My then teen-age son accompanied me for a couple of midnight shifts.  Like the big kids we both were, we brought along water pistols, and rode around trying to hit different targets on the fly.  We each earned a compliment from the other.  I have taken almost 350 hours of gun handling/safety training.  Despite playing with “only water-pistols” I controlled the muzzle, and never pointed it at anything I didn’t intend to shoot.  The son lauded me for that, and I returned the praise for having noticed, and learning to do the same.

The furniture moved from department to department on roller conveyors, 30 inches off the floor, some of them powered.  In the shipping department there was a roller ramp, where the pallets/boxes rolled down to the floor.  The second night the son came with me, I rolled into the shipping department on my little pony bike, with him right behind me.  I saw that roller ramp, and silliness ensued.  I rode my bike right up the ramp, and onto the conveyor system, and he followed me.

Soon, we were making the security rounds by riding on the rollers.  The bikes were short enough that any balance problems could be immediately solved, just by putting feet on the conveyor side rails, but that never happened.  You had to maintain modest, steady acceleration.  A sudden powerful push on the pedals produced a short stretch of wildly spinning rollers. I bet you can’t do that with a Segway.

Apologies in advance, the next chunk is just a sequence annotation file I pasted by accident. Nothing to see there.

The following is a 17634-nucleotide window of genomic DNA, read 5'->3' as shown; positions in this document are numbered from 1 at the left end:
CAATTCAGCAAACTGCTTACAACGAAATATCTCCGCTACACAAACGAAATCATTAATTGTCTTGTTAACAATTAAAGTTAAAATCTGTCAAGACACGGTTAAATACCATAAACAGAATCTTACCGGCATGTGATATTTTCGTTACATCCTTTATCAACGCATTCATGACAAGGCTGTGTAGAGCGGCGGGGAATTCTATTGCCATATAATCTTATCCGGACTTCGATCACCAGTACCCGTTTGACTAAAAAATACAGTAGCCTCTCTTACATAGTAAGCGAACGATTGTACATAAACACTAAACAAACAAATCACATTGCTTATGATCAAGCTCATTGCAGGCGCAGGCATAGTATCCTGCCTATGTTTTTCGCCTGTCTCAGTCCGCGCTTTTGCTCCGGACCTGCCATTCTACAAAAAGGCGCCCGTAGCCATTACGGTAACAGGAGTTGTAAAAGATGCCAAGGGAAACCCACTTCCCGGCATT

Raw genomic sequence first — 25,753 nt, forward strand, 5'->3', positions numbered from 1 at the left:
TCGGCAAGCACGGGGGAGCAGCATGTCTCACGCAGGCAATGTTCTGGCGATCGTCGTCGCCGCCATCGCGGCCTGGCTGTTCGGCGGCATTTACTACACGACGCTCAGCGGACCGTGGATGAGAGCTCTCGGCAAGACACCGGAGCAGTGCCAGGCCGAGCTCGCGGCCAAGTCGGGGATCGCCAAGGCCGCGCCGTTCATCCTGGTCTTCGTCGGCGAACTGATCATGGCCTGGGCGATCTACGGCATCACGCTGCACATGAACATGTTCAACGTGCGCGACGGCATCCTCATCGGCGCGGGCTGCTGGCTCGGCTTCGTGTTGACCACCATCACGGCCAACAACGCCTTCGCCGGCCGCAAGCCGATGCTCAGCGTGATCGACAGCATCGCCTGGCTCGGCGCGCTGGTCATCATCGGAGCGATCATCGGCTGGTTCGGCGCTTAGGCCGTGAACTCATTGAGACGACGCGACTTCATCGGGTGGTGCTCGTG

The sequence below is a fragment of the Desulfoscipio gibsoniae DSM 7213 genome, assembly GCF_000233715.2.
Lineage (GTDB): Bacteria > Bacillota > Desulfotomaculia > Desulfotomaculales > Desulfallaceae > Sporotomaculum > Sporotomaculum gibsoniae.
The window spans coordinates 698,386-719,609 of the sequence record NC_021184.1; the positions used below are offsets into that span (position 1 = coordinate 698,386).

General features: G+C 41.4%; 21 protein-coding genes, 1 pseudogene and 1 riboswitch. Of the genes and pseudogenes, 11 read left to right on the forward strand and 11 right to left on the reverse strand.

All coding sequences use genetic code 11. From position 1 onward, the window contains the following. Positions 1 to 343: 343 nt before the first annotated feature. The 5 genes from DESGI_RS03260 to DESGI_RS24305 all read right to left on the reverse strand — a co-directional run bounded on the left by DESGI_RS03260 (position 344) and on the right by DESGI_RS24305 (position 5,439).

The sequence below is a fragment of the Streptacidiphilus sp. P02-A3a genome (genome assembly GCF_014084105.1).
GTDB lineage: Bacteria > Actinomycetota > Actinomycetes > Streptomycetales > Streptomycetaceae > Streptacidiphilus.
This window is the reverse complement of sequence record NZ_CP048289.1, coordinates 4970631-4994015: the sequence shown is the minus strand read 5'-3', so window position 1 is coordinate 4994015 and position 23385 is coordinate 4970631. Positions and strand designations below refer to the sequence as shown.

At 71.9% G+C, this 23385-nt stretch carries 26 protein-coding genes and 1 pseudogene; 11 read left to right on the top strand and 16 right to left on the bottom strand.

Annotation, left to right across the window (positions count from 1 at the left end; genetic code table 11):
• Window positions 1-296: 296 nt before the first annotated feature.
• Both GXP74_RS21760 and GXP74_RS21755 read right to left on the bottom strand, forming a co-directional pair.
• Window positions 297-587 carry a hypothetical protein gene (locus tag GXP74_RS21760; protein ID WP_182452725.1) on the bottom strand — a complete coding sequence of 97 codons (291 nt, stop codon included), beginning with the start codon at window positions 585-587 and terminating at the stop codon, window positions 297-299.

You’re only young once, but you can be immature forever.  A big part of security work is boredom, and how to combat it.  The employer hopes that as much energy and attention as possible is directed toward actual security of the facility, but, ya gotta have a little fun sometimes.  My son also accompanied me on a Friday night shift in a small-town, where they had an arena full of expensive boats for a weekend boat-show, and a broken lock on the back door.

For obvious reasons they didn’t give us the key to the refreshment stand area, but there were chairs inside, as well as paper cups and ice we wished to use for soft drinks we brought along.  Two curious monkeys investigated the stand.  I found one way in at the same time the son found a different way.  When two of the organizers staggered walked in around 2 AM, after closing a bar, we immediately waved to them.

After being asked, we pointed out the soft spots.  One could be fixed by having personnel reminded to lock the steel roll-down.  The other was a hole in a concrete wall, where they had inserted an easily moved popcorn machine.  Not so easily remedied.  Fix the damned lock on the back door!